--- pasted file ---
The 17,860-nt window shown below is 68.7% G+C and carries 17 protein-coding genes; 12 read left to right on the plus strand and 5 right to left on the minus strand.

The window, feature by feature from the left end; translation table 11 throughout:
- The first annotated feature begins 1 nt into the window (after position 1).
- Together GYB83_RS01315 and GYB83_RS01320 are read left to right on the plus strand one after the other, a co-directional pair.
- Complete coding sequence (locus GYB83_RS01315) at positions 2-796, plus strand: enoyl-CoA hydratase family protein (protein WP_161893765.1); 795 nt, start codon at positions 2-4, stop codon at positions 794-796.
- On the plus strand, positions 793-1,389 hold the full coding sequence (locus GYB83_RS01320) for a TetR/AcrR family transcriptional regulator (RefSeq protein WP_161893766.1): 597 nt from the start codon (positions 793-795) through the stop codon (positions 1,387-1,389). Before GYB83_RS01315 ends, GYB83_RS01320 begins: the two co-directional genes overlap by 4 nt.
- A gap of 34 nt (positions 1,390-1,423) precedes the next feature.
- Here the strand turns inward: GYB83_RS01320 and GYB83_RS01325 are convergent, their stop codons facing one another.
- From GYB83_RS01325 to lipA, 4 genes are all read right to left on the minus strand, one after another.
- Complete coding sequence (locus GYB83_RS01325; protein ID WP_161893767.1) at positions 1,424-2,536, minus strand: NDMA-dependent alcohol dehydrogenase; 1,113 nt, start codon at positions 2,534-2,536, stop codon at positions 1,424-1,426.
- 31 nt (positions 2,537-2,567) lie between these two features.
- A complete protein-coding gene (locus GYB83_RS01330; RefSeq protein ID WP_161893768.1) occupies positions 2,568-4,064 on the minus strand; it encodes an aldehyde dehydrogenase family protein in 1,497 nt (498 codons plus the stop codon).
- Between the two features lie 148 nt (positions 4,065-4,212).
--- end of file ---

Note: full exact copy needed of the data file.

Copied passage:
The 17,860-nt window shown below is 68.7% G+C and carries 17 protein-coding genes; 12 read left to right on the plus strand and 5 right to left on the minus strand.

The window, feature by feature from the left end; translation table 11 throughout:
- The first annotated feature begins 1 nt into the window (after position 1).
- Together GYB83_RS01315 and GYB83_RS01320 are read left to right on the plus strand one after the other, a co-directional pair.
- Complete coding sequence (locus GYB83_RS01315) at positions 2-796, plus strand: enoyl-CoA hydratase family protein (protein WP_161893765.1); 795 nt, start codon at positions 2-4, stop codon at positions 794-796.
- On the plus strand, positions 793-1,389 hold the full coding sequence (locus GYB83_RS01320) for a TetR/AcrR family transcriptional regulator (RefSeq protein WP_161893766.1): 597 nt from the start codon (positions 793-795) through the stop codon (positions 1,387-1,389). Before GYB83_RS01315 ends, GYB83_RS01320 begins: the two co-directional genes overlap by 4 nt.
- A gap of 34 nt (positions 1,390-1,423) precedes the next feature.
- Here the strand turns inward: GYB83_RS01320 and GYB83_RS01325 are convergent, their stop codons facing one another.
- From GYB83_RS01325 to lipA, 4 genes are all read right to left on the minus strand, one after another.
- Complete coding sequence (locus GYB83_RS01325; protein ID WP_161893767.1) at positions 1,424-2,536, minus strand: NDMA-dependent alcohol dehydrogenase; 1,113 nt, start codon at positions 2,534-2,536, stop codon at positions 1,424-1,426.
- 31 nt (positions 2,537-2,567) lie between these two features.
- A complete protein-coding gene (locus GYB83_RS01330; RefSeq protein ID WP_161893768.1) occupies positions 2,568-4,064 on the minus strand; it encodes an aldehyde dehydrogenase family protein in 1,497 nt (498 codons plus the stop codon).
- Between the two features lie 148 nt (positions 4,065-4,212).